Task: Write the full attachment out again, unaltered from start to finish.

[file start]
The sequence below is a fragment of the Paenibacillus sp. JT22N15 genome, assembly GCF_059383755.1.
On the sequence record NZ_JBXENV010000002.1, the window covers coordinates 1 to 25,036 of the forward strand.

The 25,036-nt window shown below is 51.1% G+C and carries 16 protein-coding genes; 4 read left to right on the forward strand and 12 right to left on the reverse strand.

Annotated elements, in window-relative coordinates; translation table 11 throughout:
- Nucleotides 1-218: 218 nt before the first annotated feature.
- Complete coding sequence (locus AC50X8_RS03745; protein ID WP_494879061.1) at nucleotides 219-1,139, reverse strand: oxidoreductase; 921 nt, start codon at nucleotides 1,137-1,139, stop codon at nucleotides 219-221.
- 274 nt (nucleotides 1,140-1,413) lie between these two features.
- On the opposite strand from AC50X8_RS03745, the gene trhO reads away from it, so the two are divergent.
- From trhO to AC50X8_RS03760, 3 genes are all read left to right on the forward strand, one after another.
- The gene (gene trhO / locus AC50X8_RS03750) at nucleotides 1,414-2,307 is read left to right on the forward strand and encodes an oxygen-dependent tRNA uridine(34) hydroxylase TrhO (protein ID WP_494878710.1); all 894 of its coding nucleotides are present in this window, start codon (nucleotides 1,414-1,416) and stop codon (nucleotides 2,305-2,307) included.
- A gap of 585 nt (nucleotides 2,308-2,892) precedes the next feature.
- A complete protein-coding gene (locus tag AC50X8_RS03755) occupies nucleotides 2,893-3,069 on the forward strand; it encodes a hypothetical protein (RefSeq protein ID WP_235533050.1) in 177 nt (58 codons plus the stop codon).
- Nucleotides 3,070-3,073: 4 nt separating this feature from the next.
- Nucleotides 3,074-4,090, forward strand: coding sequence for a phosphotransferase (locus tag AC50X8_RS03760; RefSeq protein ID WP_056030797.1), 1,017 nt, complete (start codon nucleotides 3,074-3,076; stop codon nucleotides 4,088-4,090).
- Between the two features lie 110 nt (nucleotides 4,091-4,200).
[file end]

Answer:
The sequence below is a fragment of the Paenibacillus sp. JT22N15 genome, assembly GCF_059383755.1.
On the sequence record NZ_JBXENV010000002.1, the window covers coordinates 1 to 25,036 of the forward strand.

The 25,036-nt window shown below is 51.1% G+C and carries 16 protein-coding genes; 4 read left to right on the forward strand and 12 right to left on the reverse strand.

Annotated elements, in window-relative coordinates; translation table 11 throughout:
- Nucleotides 1-218: 218 nt before the first annotated feature.
- Complete coding sequence (locus AC50X8_RS03745; protein ID WP_494879061.1) at nucleotides 219-1,139, reverse strand: oxidoreductase; 921 nt, start codon at nucleotides 1,137-1,139, stop codon at nucleotides 219-221.
- 274 nt (nucleotides 1,140-1,413) lie between these two features.
- On the opposite strand from AC50X8_RS03745, the gene trhO reads away from it, so the two are divergent.
- From trhO to AC50X8_RS03760, 3 genes are all read left to right on the forward strand, one after another.
- The gene (gene trhO / locus AC50X8_RS03750) at nucleotides 1,414-2,307 is read left to right on the forward strand and encodes an oxygen-dependent tRNA uridine(34) hydroxylase TrhO (protein ID WP_494878710.1); all 894 of its coding nucleotides are present in this window, start codon (nucleotides 1,414-1,416) and stop codon (nucleotides 2,305-2,307) included.
- A gap of 585 nt (nucleotides 2,308-2,892) precedes the next feature.
- A complete protein-coding gene (locus tag AC50X8_RS03755) occupies nucleotides 2,893-3,069 on the forward strand; it encodes a hypothetical protein (RefSeq protein ID WP_235533050.1) in 177 nt (58 codons plus the stop codon).
- Nucleotides 3,070-3,073: 4 nt separating this feature from the next.
- Nucleotides 3,074-4,090, forward strand: coding sequence for a phosphotransferase (locus tag AC50X8_RS03760; RefSeq protein ID WP_056030797.1), 1,017 nt, complete (start codon nucleotides 3,074-3,076; stop codon nucleotides 4,088-4,090).
- Between the two features lie 110 nt (nucleotides 4,091-4,200).